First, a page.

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Announcing RegexKit - A framework for regular expressions using the PCRE library.

Edited on 01/29/2008 to reflect version 0.6.

Version 0.6 Beta has been released.

New features in 0.6:

The project is hosted at sourceforge, and you can access it via:

The framework documentation is available at:

The sourceforge project page is:

I would appreciate feedback from experienced cocoa developers regarding the API and usability of the framework.

Some highlights:

Garbage Collection is completely optional, like the rest of Cocoa. It is dynamically activated at load time if the Cocoa NSGarbageCollector is active. Otherwise the standard retain / release style of managing memory is used.

The 32 bit architectures (ppc, i386) require Mac OS X 10.4 or later, while the 64 bit architectures require Mac OS X 10.5 or later.

The frameworks documentation is now integrated with Xcode 3.0, just like the rest of the Apple documentation. With the Research Assistant open, placing the editors insertion point over a RegexKit method will bring up that methods documentation, including related methods. You can click on any of these and Xcode will open the corresponding page in the documentation viewer. The documentation viewer also offers full keyword searching of the entire documentation.

As an example of that’s possible with the NSString additions, consider the following: Find, extract, and convert to an unsigned int a hex value from a NSString. Here’s how you can do it with RegexKit:

unsigned int hexValue = 0;

[@”Conversion color: 0xFF0000, Order: 1” getCapturesWithRegexAndReferences:@”color: (0x[0-9a-fA-F]+)”, @”${1:%x}”, &hexValue, NULL]; // hexValue == 16711680 || 0xFF0000

getCapturesWithRegexAndReferences: allows you to easily match a capture subpattern from a regular expression and perform a scanf() style conversion. Also note that there is no need to create a regular expression object, the framework will automatically convert NSString objects to RKRegex objects for you. In fact, getCapturesWithRegexAndReferences: will accept either an instantiated RKRegex object, or a NSString which it will convert.

You can also create new strings with references to regular expression matched text:

NSString *newString = [@”Doe, John” stringByMatching:@”(?\\S+),\\s*(?\\S+)" withReferenceString:@"Dear ${first} ${last},\n\nHow are you today, ${first}?"]; /* newString == Dear John Doe,

How are you today, John? */

There are similar search and replace methods as well.

With this alpha release, I’m looking for comments from objective-c cocoa developers regarding the API. Any other comments are welcome as well. I’m in the final push to get a “1.0” general release done, so I’d like to freeze the features of the framework and concentrate on getting a polished release out the door. As I mentioned, there’s some conflicting information in the current release regarding first-time user related information, such as references to an old “cli_test*” target/code. I don’t expect any experienced cocoa developer to be thrown off, though. The documentation regarding adding the framework to your project (should?) be just fine, just no examples yet.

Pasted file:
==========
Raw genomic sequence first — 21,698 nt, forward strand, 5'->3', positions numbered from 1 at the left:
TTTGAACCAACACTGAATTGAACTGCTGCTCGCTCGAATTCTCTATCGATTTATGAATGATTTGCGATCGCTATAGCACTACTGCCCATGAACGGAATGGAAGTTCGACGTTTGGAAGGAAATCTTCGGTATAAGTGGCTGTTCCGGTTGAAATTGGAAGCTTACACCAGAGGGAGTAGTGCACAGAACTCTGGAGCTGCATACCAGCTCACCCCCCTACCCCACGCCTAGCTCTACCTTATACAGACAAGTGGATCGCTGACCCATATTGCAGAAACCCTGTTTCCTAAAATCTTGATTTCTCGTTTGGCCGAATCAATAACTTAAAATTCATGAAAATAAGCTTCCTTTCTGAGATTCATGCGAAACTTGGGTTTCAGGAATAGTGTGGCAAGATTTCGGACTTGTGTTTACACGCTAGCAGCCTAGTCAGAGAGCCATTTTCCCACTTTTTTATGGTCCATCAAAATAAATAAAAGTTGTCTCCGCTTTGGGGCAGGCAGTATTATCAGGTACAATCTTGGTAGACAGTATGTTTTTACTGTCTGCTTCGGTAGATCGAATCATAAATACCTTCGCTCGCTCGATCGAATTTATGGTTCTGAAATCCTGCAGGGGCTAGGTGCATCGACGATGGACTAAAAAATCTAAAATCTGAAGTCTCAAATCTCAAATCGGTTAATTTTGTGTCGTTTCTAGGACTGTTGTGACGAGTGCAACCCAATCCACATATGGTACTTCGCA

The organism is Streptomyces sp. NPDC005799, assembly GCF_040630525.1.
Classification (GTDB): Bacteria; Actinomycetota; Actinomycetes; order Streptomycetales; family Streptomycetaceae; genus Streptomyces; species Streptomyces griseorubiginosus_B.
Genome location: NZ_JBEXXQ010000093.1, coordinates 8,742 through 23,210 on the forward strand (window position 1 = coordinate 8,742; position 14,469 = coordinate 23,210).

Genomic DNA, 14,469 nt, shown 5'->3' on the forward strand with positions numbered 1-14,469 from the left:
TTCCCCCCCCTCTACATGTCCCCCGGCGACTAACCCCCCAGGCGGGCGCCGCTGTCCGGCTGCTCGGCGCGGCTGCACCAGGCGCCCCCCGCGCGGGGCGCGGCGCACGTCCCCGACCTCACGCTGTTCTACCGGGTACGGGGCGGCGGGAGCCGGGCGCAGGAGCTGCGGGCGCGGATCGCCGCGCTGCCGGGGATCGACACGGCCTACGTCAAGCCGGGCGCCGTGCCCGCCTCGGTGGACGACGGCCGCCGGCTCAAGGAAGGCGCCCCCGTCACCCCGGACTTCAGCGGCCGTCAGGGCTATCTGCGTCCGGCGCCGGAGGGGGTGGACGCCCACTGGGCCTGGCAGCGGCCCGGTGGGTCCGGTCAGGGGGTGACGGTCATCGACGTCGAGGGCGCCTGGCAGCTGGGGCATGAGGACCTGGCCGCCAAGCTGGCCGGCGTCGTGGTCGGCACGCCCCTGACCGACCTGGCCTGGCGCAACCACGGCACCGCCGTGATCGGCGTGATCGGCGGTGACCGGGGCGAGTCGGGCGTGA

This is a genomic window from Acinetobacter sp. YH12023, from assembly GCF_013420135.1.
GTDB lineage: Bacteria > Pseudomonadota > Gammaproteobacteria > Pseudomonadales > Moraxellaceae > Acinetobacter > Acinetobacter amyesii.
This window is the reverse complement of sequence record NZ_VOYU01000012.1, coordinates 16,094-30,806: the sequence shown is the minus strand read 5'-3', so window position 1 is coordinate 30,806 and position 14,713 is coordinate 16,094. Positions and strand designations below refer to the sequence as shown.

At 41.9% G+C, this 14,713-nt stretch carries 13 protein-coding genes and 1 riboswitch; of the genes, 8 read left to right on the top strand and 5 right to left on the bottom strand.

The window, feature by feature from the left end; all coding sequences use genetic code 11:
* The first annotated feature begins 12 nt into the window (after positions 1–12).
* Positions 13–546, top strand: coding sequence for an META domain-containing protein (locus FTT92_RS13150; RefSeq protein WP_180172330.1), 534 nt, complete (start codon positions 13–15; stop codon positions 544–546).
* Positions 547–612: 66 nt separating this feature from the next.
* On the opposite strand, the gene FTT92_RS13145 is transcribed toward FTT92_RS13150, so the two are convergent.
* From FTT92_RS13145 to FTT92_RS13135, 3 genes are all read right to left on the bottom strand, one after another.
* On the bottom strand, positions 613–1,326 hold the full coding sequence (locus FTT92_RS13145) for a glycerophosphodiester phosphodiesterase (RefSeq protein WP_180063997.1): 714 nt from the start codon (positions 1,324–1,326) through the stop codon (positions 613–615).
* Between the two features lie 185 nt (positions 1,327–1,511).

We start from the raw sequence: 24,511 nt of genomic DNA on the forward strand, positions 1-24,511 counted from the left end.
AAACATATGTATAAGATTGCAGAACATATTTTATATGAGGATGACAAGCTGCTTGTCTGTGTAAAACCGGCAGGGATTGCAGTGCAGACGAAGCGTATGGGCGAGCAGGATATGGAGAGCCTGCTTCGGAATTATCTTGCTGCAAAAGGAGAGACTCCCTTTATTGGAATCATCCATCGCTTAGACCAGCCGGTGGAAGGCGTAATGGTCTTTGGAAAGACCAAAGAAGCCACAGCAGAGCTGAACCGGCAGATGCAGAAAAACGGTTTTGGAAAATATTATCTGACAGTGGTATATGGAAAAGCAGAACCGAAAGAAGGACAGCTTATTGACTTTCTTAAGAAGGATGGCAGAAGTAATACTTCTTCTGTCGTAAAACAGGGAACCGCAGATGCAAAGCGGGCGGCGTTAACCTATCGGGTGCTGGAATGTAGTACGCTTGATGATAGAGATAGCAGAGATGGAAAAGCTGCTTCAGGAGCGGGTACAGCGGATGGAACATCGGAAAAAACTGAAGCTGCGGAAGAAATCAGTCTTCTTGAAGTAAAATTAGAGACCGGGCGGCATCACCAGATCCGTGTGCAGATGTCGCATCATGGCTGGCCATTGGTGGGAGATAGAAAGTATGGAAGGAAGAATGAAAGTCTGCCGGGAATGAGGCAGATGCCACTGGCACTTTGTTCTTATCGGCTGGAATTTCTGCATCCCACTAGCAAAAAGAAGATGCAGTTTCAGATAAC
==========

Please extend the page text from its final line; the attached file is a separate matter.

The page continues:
How does this compare to OgreKit? –boredzo

I will try to keep this as unbiased as possible, and I encourage others to make any changes necessary to keep it objective. That said, as a full disclosure, I am the author of RegexKit. I’m probably the only person who can speak for it right now, since it has just been released. I also know very little about OgreKit. Take the following with however large a grain of salt you feel is warranted.

Regular Expression Engine









RegexKit strengths

During development, a strong effort was made to keep the framework light weight and fast. No modifications are made to the regular expression engine in terms of performance, instead the tuning effort was focused on keeping the overhead to enable object-oriented access to pcre at a minimum. Examples include:

RegexKit wild claims

RegexKit weaknesses

OgreKit strengths

Sorry, I’m just not familiar with OgreKit to write up anything comprehensive here.

A lot of regex classes provide ways to get an array of pattern catches. I see that RegexKit allows for named catches and “${1}” captures but what if I don’t know how many captures a regex will produce? Is there a way for RegexKit to do this?

Answering my own question:

@interface NSString (RKAdditions)

@implementation NSString (RKAdditions)

This works fairly well so far. The first capture is the entire matched string. Anyone see any improvements? -G

One improvement: If rangesForCharacters is NULL then don’t iterate through the ranges. -hac

Is there any recommended application to generate / test on input Regex complient with [[RegexKit ?

There is now; Voila: